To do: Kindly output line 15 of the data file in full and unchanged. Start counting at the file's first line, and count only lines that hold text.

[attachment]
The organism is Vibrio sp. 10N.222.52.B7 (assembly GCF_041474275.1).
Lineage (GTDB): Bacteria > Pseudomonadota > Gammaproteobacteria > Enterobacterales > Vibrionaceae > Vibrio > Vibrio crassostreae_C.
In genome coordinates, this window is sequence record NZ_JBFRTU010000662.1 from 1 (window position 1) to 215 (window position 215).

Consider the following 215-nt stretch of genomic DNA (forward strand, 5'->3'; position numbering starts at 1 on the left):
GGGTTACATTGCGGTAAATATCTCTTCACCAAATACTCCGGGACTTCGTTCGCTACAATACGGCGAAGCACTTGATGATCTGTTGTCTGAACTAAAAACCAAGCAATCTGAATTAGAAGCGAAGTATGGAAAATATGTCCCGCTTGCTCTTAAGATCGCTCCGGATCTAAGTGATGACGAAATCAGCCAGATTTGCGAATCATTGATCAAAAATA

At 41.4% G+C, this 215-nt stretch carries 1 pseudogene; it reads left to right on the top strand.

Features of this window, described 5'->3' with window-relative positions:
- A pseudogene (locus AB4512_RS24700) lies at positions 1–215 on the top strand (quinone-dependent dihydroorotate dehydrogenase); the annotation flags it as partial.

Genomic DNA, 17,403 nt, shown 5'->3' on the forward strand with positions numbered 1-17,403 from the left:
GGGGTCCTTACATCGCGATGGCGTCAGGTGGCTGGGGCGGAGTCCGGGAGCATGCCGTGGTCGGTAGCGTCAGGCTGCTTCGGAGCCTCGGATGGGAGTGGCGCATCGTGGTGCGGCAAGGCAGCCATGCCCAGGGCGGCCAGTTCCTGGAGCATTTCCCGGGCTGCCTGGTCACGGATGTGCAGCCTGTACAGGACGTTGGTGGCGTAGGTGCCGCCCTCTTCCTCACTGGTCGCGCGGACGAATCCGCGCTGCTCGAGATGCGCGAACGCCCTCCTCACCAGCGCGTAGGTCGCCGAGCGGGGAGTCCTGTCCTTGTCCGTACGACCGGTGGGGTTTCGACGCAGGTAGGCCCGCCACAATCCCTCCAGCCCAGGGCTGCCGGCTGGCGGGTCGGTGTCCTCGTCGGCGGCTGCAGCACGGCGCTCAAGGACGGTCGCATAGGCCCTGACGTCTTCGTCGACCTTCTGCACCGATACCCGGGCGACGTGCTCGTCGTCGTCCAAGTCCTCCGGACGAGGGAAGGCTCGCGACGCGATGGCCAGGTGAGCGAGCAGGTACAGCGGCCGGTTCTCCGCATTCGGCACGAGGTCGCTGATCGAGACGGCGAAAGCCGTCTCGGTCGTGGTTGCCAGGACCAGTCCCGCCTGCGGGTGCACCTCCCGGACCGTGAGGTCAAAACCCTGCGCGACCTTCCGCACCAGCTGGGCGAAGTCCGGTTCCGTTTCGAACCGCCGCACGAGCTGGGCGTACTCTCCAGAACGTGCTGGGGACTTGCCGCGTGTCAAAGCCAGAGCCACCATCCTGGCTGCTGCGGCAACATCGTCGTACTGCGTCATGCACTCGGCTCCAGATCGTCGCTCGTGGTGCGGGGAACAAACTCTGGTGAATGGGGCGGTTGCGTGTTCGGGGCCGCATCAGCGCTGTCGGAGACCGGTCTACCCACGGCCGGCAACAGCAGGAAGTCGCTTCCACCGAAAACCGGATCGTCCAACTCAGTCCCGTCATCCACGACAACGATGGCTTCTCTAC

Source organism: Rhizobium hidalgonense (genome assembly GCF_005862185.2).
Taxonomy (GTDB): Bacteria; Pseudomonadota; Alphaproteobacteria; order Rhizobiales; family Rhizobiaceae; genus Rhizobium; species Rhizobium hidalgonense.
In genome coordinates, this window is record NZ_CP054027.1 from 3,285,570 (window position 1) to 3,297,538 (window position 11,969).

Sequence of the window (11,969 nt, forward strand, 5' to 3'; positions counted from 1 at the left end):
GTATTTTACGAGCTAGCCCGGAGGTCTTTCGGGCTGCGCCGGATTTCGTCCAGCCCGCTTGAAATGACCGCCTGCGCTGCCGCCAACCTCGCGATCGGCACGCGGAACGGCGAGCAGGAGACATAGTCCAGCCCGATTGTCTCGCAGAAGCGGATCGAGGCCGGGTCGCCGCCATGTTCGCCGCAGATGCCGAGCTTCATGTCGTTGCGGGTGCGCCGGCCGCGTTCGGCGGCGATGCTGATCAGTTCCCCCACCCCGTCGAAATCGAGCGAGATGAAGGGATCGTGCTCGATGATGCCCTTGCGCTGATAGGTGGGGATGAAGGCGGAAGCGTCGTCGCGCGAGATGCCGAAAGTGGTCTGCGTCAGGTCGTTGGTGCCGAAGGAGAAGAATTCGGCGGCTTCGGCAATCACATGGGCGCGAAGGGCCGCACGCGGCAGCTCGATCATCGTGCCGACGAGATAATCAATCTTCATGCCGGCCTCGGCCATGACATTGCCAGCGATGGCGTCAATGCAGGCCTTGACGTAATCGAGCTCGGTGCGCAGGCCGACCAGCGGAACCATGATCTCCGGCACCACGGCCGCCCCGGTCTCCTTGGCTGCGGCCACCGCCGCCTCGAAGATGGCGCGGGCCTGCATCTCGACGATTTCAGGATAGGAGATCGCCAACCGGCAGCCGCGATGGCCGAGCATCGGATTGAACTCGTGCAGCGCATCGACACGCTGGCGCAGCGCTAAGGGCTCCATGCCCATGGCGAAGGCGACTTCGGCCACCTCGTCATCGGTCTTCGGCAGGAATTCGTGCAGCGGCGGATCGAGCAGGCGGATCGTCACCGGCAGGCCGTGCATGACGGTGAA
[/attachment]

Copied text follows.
GTATTTTACGAGCTAGCCCGGAGGTCTTTCGGGCTGCGCCGGATTTCGTCCAGCCCGCTTGAAATGACCGCCTGCGCTGCCGCCAACCTCGCGATCGGCACGCGGAACGGCGAGCAGGAGACATAGTCCAGCCCGATTGTCTCGCAGAAGCGGATCGAGGCCGGGTCGCCGCCATGTTCGCCGCAGATGCCGAGCTTCATGTCGTTGCGGGTGCGCCGGCCGCGTTCGGCGGCGATGCTGATCAGTTCCCCCACCCCGTCGAAATCGAGCGAGATGAAGGGATCGTGCTCGATGATGCCCTTGCGCTGATAGGTGGGGATGAAGGCGGAAGCGTCGTCGCGCGAGATGCCGAAAGTGGTCTGCGTCAGGTCGTTGGTGCCGAAGGAGAAGAATTCGGCGGCTTCGGCAATCACATGGGCGCGAAGGGCCGCACGCGGCAGCTCGATCATCGTGCCGACGAGATAATCAATCTTCATGCCGGCCTCGGCCATGACATTGCCAGCGATGGCGTCAATGCAGGCCTTGACGTAATCGAGCTCGGTGCGCAGGCCGACCAGCGGAACCATGATCTCCGGCACCACGGCCGCCCCGGTCTCCTTGGCTGCGGCCACCGCCGCCTCGAAGATGGCGCGGGCCTGCATCTCGACGATTTCAGGATAGGAGATCGCCAACCGGCAGCCGCGATGGCCGAGCATCGGATTGAACTCGTGCAGCGCATCGACACGCTGGCGCAGCGCTAAGGGCTCCATGCCCATGGCGAAGGCGACTTCGGCCACCTCGTCATCGGTCTTCGGCAGGAATTCGTGCAGCGGCGGATCGAGCAGGCGGATCGTCACCGGCAGGCCGTGCATGACGGTGAA